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Getting Involved

How a Canyons Teacher is Connecting with Students One Song at a Time

In Canyons, students aren’t the only ones who know the apprehension of auditioning for a role or the thrill of a standing ovation.

Teachers like Hillcrest High’s RaNae Dalgleish bring to the classroom first-hand experience as professional artists — in her case, as a member of one of the most prestigious choirs in the world. Having a professional life outside of teaching can be taxing but is also personally fulfilling, as Dalgleish attests in the latest episode of Connect Canyons.

Whether she’s directing Hillcrest’s award-winning choir or traveling overseas with the The Tabernacle Choir at Temple Square, sharing the love and light of music is a great privilege and her life’s joy.

“It’s that it takes one little thing to connect us all,” Dalgleish says, “especially this time of year, it’s my favorite part of the year.”

Canyons is home to several teaching artists from Corner Canyon High’s Randal Clark, an elite jazz musician, to Wade Abbott, the choir teacher at Indian Hills Middle and another Tabernacle vocalist. Make no mistake, these performers are trained as teachers. They are committed to education. But their work as artists informs their teaching and teaching influences their art.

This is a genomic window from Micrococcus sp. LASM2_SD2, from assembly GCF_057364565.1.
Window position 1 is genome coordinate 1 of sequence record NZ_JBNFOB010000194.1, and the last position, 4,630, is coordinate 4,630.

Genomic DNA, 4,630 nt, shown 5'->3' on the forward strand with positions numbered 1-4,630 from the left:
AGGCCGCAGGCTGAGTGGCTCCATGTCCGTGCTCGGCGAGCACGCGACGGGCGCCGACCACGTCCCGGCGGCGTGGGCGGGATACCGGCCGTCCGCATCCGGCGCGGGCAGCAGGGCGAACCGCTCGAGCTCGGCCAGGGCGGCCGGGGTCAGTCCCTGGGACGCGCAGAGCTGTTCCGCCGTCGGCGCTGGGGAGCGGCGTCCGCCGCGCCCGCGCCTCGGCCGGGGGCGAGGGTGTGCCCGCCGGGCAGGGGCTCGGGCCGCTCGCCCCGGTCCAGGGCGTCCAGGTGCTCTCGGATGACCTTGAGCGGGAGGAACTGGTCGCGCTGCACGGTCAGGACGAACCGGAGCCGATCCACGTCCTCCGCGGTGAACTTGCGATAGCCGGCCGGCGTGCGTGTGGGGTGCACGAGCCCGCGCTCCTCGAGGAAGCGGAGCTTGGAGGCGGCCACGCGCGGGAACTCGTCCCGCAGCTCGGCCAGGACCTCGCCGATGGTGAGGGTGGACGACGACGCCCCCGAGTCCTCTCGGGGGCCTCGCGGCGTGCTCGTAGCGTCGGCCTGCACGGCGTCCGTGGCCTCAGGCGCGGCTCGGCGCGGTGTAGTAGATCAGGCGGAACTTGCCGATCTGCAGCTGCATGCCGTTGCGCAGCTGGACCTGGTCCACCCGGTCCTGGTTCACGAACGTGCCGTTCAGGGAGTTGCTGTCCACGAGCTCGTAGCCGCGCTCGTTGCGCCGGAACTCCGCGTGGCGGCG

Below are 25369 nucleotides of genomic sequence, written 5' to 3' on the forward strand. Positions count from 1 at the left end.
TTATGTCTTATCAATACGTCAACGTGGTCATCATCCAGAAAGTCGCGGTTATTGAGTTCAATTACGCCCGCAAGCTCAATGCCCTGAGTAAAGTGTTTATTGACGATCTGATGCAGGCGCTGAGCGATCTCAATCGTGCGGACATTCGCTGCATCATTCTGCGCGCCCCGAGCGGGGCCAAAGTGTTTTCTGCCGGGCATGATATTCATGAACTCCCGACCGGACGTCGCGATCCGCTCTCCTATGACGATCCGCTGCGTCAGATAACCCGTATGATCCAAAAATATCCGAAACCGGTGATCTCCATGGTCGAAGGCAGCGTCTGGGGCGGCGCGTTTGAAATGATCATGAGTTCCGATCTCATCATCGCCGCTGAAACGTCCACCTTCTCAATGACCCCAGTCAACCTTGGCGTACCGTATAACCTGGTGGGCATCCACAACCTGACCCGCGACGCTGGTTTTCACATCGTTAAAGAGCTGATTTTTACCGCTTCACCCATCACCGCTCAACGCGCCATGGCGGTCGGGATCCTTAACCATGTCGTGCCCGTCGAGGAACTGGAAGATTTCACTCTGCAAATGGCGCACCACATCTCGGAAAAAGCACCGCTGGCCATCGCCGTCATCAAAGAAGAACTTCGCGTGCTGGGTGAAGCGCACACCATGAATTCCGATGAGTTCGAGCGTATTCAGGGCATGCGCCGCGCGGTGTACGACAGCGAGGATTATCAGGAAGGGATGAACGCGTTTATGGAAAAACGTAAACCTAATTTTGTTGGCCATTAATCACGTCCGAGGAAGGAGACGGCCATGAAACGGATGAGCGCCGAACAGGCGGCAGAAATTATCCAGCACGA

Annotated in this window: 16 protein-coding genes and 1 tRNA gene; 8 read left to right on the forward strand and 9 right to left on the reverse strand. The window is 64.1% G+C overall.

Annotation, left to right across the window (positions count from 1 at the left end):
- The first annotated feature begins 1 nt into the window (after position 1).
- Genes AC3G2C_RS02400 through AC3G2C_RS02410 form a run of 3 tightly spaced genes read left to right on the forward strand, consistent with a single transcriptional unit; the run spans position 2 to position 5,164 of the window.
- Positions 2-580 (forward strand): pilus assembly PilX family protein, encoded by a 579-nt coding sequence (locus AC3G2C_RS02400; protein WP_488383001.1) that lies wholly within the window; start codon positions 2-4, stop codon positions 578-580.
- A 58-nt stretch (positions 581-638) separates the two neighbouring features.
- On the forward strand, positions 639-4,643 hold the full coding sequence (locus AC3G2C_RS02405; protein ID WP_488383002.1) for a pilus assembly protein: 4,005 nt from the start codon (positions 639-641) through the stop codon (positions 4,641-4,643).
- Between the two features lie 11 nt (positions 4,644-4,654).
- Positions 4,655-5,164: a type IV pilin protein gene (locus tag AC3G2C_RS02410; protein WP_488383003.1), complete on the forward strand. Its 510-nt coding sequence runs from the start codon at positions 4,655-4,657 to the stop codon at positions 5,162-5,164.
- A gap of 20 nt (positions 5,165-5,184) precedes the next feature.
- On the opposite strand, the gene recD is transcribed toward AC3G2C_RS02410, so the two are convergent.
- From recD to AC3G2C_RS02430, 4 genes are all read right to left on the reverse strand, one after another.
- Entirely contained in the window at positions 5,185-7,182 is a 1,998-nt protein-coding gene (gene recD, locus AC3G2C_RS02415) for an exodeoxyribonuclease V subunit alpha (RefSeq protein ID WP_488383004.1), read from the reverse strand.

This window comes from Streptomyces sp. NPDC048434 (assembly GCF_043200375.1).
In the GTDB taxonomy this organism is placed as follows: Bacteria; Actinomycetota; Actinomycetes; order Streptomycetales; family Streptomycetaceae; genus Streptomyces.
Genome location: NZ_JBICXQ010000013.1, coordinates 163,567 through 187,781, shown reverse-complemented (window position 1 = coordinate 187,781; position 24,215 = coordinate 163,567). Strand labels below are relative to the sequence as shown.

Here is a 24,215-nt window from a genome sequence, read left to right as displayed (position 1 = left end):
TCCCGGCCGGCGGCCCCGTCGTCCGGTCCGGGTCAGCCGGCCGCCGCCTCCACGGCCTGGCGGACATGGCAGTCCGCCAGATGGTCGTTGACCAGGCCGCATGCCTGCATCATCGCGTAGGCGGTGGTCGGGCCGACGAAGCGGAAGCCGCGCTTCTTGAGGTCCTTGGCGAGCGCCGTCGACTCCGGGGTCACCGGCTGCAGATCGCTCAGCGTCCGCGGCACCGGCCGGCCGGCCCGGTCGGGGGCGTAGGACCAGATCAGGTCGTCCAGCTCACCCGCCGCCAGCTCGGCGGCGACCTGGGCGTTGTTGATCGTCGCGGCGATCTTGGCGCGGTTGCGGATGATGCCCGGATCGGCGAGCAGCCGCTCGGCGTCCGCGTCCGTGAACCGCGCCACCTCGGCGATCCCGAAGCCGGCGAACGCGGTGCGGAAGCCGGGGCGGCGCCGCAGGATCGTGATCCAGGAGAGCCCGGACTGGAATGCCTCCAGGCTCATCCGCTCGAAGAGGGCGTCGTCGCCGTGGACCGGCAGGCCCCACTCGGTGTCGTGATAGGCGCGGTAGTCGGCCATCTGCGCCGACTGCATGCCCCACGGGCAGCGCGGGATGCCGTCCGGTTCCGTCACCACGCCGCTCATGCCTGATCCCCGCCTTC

Dalgleish grew up playing the violin and it wasn’t until she was in college that she realized she could sing. Not long after that she took music lessons and began teaching choir. Fast forward to 2015 and one of Dalgleish’s friends encouraged her to audition for the Tabernacle Choir at Temple Square. “I wound up auditioning three times before I got in,” Dalgleish says. “I was just so thrilled and honored when I finally made it. It was a year-long process.”

Choir hopefuls have to record themselves singing. Once those hundreds of submissions are screened, there’s a theory test to complete, which lasts three hours. Reaching the interview stage requires scoring 80 percent or more on the test.

Dalgleish was interviewed by the directors of the choir, Mack Wilberg and Ryan Murphy. Once accepted, new choir members are not immediately given a spot at the Conference Center. You begin choir school for three months, then once you pass with 100 percent attendance, you become a full-fledged member.

But Dalgleish’s adventures were only beginning. During her first full year with the choir, they went on a European tour starting with Germany and ending in France. “In Vienna, we got to perform in the hall that Brahms himself conducted in,” says Dalgleish. “Singing in those spaces that were so magnificent, there aren’t words to describe how that felt.”

Throughout the tour, Dalgleish says audiences showered them with standing ovations, despite their reputation of being discerning patrons with high expectations.